Our Name Comes From a Rich History - The Combination of Two Traditions

The Story of Calvary Chapel

In the 1960's, an area in San-Francisco called Haight-Ashbury, the center for hippies and drugs, also became the birthplace and center of a major evangelistic explosion that extended worldwide known as the Jesus Movement. Calvary Chapel began in the Los Angeles area as a small church of about 150 in 1965 by Chuck Smith. By 1968, a young converted hippie through the Haight -Ashbury revival, began to bring many hippies and drug addicts to Calvary Chapel located in the Los Angeles area. Chuck Smith emphasized teaching the Word of God. This outpouring was so great that between 1968 and 1970, it is estimated that over 20,000 were brought to Christ with over 8,000 new converts baptized in the Pacific Ocean. Because many of those coming to Christ were rock musicians, it did not take long for Christian rock bands to form. Eventually, Calvary Chapel created Maranatha Music, transforming church worship and the music industry forever. Early pioneers in Christian contemporary music included Chuck Girard, 2nd Chapter of Acts, and Larry Norman, all of whom attended Calvary Chapel. 

Simultaneously, in the 1960's, John Wimber, founder of the Vineyard movement, experienced a dramatic encounter with Jesus in the Las Vegas desert when he was part of the Righteous Brother's band. John's conversion and passion for Christ led him to quit the band. John pastored a Quaker Friends' Church and from 1974-78 served as professor of Church Growth at Fuller Seminary. In 1977, John and Carol were led to join the Calvary Chapel movement, in part, because Chuck Smith's heart was to seek a balance between preaching the Word and seeking the Holy Spirit. During this time, he started a Bible study at Yorba Linda. He also associated with a group of churches within the Calvary Chapel movement known as Vineyard churches, which began in 1977, through a man named Ken Gulliksen. These churches hungered for more of the Holy Spirit and, in May, 1980, another outpouring of the Holy Spirit occurred, this time not only with evangelism, but also with healings, signs, and wonders. John Wimber's Yorba Linda Calvary Chapel grew from 400 in May, 1980 to over 1700 in three months, baptizing 700 people in their swimming pool. The following years, John Wimber began emphasizing the Holy Spirit and other Calvary Chapel pastors were drawn to the message of the Kingdom of God and signs, wonders, and church growth.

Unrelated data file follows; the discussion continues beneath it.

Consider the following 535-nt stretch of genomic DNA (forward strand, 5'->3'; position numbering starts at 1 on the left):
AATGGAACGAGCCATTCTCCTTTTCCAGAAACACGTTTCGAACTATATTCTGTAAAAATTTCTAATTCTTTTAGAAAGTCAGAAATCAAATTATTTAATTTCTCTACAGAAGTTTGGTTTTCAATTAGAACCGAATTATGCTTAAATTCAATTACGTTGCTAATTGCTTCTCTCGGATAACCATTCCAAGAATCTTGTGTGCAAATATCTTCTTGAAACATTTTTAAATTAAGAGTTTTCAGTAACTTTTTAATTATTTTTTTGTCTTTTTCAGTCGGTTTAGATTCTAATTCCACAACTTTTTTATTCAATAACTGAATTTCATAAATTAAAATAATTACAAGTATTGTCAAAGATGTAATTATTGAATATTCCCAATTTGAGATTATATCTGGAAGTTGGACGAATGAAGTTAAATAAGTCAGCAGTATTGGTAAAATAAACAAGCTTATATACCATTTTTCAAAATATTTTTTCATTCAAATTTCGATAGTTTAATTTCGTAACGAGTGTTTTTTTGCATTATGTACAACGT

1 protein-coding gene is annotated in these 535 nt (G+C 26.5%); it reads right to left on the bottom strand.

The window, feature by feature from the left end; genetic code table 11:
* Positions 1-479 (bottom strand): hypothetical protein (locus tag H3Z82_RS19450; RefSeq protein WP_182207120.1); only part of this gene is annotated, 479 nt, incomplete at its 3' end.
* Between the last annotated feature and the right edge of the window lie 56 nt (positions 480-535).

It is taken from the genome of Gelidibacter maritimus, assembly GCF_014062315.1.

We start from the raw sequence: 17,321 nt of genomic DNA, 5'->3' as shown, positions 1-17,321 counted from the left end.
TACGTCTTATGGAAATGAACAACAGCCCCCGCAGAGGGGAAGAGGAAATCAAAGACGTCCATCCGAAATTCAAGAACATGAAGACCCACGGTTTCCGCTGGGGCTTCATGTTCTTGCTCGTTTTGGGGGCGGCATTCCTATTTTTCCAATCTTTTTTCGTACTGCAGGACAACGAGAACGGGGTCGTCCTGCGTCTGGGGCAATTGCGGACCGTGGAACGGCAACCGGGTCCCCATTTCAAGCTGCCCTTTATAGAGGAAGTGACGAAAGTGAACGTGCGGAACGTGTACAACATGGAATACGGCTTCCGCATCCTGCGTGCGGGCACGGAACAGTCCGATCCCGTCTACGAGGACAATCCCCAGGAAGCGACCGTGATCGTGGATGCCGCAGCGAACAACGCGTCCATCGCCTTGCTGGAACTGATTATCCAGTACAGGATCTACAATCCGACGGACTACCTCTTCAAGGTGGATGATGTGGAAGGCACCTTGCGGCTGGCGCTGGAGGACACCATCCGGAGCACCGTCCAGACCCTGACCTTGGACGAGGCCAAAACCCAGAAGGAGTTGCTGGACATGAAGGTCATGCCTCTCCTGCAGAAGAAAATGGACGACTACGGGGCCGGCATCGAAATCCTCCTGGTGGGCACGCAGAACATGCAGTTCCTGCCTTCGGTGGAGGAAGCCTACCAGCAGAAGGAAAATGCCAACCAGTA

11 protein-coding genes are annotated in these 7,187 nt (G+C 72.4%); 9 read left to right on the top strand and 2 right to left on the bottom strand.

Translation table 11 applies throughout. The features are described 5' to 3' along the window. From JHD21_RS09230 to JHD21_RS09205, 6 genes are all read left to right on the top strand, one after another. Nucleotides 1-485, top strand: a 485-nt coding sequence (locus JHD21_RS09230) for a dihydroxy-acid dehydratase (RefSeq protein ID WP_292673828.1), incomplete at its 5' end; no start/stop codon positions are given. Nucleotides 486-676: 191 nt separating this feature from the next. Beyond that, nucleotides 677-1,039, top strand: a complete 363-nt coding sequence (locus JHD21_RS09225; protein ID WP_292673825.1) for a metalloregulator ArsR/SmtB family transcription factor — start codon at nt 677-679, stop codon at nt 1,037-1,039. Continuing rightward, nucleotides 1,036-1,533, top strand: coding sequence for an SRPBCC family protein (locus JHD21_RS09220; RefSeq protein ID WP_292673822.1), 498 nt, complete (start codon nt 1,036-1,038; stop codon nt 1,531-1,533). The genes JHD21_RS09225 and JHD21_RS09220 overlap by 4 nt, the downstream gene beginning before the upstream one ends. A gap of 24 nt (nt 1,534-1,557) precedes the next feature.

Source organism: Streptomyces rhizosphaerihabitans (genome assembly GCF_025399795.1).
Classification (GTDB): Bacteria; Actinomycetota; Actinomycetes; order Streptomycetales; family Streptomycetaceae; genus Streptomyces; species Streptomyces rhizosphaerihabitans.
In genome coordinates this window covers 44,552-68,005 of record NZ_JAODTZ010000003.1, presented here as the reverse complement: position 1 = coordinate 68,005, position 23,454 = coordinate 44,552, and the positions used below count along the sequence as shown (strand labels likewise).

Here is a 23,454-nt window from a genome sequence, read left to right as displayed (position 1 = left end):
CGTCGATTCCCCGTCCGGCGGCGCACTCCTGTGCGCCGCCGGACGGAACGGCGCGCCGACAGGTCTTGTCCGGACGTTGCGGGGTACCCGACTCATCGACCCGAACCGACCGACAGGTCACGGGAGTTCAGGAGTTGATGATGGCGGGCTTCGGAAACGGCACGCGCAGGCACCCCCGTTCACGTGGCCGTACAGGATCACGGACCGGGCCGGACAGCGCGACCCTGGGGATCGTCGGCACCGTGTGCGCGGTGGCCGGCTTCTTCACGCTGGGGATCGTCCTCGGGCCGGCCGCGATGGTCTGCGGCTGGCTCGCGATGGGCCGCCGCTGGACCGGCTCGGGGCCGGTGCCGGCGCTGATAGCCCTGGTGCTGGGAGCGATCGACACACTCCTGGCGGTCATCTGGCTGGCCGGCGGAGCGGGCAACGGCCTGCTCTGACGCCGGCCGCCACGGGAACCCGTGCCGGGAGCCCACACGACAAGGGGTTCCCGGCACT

By 1982, upon mutual agreement, the leaders of Calvary Chapel blessed John Wimber's church to align with the other Vineyards. A month later, the Vineyard movement was birthed. Those who are interested in learning more about this process are encouraged to read The Quest for the Radical Middle, by Bill Jackson.

The Story of The Association of Vineyard Churches

John Wimber, who had been a pastor and church consultant, was asked in 1982 to serve as the leader of a newly formed association of about nine churches (all in Southern California) that called themselves "Vineyard" (which could be traced back as far as 1977). As the leader of this new movement, known as the Association of Vineyard Churches, John pastored the pastors and trained and encouraged the planting of churches internationally. Worldwide, Vineyard churches have been planted in many nations, including the U.S., Canada, Mexico, Central and South America, Russia, Turkey, throughout the European continent, Africa, Southeast Asia, and Australia. There are  nearly 1700 Vineyards worldwide. God has shown us, however, that His desire is not just to build the Vineyard or Calvary Chapels, but that we should promote His Kingdom, and encourage, build, and love the whole church.

Which eventually gave rise to this current church named Chapel.

To continue reading more about how we got here check out the Our Story page.